Animal behaviour

Polarized light as a secret signal


    Some crustaceans can detect polarized light, using it as a covert signal that is invisible to predators.

    Credit: With Permission from Elsevier

    Yakir Luc Gagnon at the University of Queensland in Brisbane, Australia, found that the bodies of mantis shrimps (Gonodactylaceus falcatus; pictured) reflect a distinctive pattern of circular polarization (pictured in red) that is visible only to other shrimps. When presented with different burrows in the laboratory, mantis shrimps avoided or delayed entering those that were lit with circularly polarized light compared with those under unpolarized light. This suggests that the shrimps use polarized light cues to sense whether potential burrows are occupied.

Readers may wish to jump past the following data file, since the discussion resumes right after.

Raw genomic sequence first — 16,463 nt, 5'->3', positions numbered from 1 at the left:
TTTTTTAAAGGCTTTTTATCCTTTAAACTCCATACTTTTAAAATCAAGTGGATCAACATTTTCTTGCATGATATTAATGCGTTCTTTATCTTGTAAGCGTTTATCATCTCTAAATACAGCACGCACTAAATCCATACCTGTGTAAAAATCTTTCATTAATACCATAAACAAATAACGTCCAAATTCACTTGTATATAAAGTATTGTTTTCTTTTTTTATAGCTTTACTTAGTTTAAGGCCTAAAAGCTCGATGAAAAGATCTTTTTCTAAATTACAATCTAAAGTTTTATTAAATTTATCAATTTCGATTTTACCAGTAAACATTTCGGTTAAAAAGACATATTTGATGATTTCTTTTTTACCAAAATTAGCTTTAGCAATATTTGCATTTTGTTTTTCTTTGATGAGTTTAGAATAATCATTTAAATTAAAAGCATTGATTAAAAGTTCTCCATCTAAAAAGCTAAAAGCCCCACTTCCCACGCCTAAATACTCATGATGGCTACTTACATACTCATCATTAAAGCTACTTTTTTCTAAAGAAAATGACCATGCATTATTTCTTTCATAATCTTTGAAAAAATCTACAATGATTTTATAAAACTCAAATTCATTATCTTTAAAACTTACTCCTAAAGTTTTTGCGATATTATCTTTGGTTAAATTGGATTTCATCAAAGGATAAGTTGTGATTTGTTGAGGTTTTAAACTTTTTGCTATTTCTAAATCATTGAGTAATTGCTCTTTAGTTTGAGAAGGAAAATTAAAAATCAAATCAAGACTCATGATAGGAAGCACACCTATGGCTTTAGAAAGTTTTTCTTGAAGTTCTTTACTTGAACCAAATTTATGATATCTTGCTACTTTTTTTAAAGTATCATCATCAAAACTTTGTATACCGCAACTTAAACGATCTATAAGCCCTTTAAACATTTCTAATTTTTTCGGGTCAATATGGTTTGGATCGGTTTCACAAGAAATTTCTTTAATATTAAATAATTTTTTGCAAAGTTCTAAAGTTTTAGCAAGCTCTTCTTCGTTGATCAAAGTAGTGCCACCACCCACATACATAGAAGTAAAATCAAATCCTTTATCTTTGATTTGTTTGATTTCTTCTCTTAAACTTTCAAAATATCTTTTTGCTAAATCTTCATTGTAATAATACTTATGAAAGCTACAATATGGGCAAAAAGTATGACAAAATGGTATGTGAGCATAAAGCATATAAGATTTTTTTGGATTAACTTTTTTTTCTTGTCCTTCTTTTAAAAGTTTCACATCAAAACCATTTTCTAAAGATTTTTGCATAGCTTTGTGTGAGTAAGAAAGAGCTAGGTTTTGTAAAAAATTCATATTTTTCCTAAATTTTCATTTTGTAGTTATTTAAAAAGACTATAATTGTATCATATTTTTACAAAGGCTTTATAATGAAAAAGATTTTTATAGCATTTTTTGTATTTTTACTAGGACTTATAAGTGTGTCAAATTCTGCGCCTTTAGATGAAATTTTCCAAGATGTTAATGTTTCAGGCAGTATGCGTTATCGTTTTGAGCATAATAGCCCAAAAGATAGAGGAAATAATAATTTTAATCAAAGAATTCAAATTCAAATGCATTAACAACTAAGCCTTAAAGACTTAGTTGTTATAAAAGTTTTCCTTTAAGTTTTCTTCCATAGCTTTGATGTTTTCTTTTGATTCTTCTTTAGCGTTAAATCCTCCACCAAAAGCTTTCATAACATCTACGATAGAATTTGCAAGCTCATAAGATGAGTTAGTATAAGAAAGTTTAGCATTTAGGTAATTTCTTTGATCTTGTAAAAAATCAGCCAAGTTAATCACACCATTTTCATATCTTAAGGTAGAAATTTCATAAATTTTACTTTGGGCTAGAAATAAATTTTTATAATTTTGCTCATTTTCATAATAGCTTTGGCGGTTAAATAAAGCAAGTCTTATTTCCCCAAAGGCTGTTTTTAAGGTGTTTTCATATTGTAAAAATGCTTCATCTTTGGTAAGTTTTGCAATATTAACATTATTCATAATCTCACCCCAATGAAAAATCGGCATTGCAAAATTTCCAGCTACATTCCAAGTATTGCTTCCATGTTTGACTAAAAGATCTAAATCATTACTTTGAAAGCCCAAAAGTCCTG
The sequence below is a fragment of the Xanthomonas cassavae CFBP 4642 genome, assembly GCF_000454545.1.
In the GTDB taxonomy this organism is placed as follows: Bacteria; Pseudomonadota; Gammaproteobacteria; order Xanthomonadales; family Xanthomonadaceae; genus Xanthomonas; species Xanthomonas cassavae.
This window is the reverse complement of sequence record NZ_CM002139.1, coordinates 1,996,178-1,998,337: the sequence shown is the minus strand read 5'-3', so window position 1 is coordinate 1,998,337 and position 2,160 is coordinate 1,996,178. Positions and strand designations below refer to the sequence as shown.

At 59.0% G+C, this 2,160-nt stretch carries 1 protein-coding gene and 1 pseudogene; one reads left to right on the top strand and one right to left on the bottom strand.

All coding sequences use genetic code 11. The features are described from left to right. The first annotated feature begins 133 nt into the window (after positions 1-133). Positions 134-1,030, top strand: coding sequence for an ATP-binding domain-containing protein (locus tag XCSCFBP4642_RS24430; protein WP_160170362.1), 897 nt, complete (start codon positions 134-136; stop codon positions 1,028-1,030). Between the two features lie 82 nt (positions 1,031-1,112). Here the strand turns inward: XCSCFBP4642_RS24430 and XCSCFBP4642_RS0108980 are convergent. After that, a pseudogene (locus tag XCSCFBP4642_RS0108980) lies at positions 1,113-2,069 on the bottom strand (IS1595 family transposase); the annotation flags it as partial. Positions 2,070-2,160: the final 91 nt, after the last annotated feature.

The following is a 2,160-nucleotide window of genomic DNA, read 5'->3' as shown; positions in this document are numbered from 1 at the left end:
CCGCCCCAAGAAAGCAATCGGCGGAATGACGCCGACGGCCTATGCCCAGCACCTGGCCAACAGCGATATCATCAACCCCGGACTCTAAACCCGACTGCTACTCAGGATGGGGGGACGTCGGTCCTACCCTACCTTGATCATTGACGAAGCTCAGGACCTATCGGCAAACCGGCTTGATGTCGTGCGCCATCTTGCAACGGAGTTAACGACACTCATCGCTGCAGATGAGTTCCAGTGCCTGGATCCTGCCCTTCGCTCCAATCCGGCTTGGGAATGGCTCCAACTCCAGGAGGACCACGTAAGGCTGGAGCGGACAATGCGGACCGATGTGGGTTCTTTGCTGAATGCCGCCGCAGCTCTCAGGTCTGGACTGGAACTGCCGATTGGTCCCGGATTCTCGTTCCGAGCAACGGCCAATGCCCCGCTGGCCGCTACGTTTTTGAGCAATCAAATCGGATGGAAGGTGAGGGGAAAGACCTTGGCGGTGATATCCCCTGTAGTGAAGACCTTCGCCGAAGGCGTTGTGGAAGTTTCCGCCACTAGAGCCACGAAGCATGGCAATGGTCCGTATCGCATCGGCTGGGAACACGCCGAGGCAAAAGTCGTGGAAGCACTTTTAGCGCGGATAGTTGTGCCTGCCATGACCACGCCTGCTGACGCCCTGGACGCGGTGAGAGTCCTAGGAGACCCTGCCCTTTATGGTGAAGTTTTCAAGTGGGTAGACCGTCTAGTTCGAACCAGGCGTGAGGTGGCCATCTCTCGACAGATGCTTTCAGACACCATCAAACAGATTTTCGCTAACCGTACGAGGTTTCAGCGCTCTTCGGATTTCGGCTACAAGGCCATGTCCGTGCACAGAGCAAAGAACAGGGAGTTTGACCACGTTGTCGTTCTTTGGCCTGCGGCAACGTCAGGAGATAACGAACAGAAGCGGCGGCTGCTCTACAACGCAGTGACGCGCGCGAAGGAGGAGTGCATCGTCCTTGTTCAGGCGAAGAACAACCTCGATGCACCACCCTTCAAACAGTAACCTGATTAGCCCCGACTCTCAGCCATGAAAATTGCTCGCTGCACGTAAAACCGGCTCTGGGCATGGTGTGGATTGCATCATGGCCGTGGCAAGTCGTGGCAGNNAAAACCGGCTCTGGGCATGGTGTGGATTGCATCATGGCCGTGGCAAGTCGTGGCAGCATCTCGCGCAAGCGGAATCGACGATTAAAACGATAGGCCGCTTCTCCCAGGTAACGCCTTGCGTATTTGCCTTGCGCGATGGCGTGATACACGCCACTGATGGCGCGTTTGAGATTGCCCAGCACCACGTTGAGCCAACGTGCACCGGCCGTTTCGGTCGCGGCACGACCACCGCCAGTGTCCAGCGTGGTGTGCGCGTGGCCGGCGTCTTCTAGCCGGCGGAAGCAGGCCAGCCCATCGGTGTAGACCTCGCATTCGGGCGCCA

In another study, Martin How at the University of Bristol, UK, found that male fiddler crabs (Uca stenodactylus) detected polarized targets in the wild from farther away than non-polarized ones. The animals' sensitivity to polarized light could be boosting the visual contrast between crabs and their mudflat habitat.

    Curr. Biol. (2015); (2015)

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    Polarized light as a secret signal. Nature 527, 278 (2015).

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